Friday, March 10, 2017


Written & Directed By: John Wells 
Cinematography By: Roger Deakins 
Editor: Robert Frazen 

Cast: Ben Affleck, Tommy Lee Jones, Chris Cooper, Maria Bello, Rosemarie DeWitt, Kevin Costner, Craig T. Nelson, Eammon Walker, Cady Huffman 

The story centers on a year in the life of three men trying to survive a round of corporate downsizing at a major company - and how that affects them, their families, and their communities.

This film means well but to a certain degree misses it's mark. As it was made in response to the financial crisis that was happening in the country. Which makes it still referential in today's political climate, but while good intentioned it expects the audience to identify and feel more for the white collar employees.

It shows they have more to lose to a degree after having risen so far and now are brought down. Especially with having to find work that they are too qualified for and having to take drastic pay cuts. Which gives you the feeling that his film was aimed at a particular audience who say this as fearful or could identify more with the characters. Maybe people they feel would go to art theaters and watch this type of film.

The film positions Ben Affleck's character as an audience car surrogate. As we watch him get laid off in the beginning and whose confidence and assuredness slowly dwindles as he can't afford to put food on the table. The fact that he never considered selling his Porsche and house until near the middle of the film is quite ridiculous, but tries to show some sort of masculinity all the characters have been brought up with. Where as to be a true man you have to be able to single handedly provide for your family anything less is not really being. A man and you can't accept any help.

As the film goes along Ben Affleck soon has to take a more MRI all job working for brother in law who is more blue collar and has to put in a hard day's work more physically. This is where the more middle class is represented in the film as more salt of the earth types and always forgiving. Especially as we watch Affleck's budding friendship with another out of work engineer who he shares a cubicle with at an unemployment center.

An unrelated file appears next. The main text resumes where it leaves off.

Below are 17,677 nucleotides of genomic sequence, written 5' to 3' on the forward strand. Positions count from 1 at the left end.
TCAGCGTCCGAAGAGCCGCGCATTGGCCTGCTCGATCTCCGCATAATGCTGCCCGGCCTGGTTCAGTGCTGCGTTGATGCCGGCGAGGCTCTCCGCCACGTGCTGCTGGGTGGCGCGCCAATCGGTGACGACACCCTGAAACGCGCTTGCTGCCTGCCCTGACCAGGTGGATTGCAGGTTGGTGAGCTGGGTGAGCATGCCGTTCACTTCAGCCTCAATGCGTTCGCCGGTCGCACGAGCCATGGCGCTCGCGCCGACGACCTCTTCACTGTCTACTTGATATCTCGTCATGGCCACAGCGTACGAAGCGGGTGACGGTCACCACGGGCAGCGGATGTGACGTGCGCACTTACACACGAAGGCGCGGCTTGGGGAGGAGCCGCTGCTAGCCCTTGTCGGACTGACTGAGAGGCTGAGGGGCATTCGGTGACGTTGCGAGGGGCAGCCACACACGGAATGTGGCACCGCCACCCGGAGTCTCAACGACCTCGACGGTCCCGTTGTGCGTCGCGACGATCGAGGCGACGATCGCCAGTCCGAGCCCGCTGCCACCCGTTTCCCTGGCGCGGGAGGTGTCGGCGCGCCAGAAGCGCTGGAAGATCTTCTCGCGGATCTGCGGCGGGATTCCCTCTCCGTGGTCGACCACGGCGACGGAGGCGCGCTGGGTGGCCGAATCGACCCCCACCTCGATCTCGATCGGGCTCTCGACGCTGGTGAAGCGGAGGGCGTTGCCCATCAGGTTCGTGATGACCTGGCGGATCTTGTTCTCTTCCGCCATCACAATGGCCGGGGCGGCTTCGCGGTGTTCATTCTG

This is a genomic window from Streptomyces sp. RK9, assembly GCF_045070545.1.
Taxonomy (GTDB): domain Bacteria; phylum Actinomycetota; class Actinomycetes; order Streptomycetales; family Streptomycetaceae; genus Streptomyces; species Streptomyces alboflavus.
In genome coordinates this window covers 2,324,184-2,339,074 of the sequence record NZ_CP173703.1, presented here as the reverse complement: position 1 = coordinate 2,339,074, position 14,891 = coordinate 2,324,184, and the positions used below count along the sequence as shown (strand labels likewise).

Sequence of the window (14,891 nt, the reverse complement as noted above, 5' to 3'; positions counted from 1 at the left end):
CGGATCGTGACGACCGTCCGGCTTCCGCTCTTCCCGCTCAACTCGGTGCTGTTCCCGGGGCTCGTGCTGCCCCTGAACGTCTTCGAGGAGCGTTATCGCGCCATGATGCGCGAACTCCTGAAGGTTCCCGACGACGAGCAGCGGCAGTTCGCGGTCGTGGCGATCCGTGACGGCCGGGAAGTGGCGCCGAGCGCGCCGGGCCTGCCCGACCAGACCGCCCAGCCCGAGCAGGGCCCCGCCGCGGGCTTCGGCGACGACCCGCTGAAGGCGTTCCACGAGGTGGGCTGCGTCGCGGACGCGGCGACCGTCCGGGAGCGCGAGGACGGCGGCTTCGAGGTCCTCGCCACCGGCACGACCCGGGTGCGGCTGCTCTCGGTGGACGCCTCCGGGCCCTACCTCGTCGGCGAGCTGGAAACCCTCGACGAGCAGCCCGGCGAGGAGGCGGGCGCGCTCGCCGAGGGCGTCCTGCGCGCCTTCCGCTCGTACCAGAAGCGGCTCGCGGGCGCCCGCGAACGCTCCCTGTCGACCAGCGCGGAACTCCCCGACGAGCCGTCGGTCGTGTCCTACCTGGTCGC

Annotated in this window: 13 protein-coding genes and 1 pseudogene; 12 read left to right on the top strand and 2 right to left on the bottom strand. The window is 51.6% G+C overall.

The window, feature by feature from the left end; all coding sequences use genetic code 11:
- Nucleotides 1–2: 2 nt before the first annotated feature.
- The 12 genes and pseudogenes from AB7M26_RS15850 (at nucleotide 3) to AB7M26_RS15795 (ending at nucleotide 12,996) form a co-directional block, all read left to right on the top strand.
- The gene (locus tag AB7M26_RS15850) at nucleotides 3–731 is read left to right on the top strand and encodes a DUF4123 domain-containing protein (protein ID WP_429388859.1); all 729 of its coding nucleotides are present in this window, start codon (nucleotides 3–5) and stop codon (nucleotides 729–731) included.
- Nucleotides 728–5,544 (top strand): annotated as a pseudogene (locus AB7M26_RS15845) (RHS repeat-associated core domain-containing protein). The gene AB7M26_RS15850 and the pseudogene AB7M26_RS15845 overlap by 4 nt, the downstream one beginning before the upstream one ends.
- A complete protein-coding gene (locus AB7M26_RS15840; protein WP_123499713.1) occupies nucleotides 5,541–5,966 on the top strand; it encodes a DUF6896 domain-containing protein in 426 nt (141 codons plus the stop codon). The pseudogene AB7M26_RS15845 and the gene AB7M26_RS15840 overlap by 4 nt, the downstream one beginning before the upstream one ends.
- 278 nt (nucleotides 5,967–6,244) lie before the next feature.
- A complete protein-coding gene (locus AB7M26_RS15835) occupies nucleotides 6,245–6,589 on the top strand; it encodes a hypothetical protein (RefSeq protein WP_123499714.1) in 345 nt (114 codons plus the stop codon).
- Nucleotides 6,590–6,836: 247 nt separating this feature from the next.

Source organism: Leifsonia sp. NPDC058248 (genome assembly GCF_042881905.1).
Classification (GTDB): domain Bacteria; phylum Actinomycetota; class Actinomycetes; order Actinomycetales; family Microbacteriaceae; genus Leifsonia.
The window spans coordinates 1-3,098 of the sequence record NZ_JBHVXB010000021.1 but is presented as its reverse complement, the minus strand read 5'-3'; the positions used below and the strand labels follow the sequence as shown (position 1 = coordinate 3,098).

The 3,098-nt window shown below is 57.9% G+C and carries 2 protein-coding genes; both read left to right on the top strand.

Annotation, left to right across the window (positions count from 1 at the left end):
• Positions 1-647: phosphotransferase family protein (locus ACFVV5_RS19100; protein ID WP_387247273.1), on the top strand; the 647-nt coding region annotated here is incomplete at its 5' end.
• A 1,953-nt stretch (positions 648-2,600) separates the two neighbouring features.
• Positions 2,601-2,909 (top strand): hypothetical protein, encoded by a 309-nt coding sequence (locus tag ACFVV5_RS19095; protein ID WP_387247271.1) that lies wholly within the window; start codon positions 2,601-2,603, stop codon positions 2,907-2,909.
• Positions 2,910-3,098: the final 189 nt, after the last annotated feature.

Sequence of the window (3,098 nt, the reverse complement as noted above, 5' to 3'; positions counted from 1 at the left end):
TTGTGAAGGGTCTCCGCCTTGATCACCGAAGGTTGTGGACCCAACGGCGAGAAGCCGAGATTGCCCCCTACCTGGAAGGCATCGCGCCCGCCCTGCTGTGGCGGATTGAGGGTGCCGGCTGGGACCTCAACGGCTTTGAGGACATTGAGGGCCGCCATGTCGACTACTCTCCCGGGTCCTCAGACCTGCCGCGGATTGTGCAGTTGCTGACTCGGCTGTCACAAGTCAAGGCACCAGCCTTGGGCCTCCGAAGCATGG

The other main characters are Chris Cooper's company man who is older and loses his job more towards the middle of the film and finds the job market or as open or willing for a man of his age who is willing to beg, and grovel just to have a corporate job and whose wife makes him go out and stay away from home so the neighbors don't find out he is unemployed. He is the more sad sack of the film. Who plays to the older demographic. As he seems to not have put any money away. And after all these years of boot licking and ass kissing has very little to show for it.

Finally we have Tommy Lee Jones character who is the most successful and seems to be wealthiest of all of them. Whose firing seems more because he stuck up for the employees and dared to question is it really worth it and worst helped start the company and is fired by his best friend. His character is the upright character of the film but also the one with the least to lose and at a certain point leaves his wife as she was never there and her character seems to be pricked on for having grown comfortable and represents his old corporate mentality. Where as his younger girlfriend seems to represent rebirth and fairness. Even though she is assigned to let people go at their old company.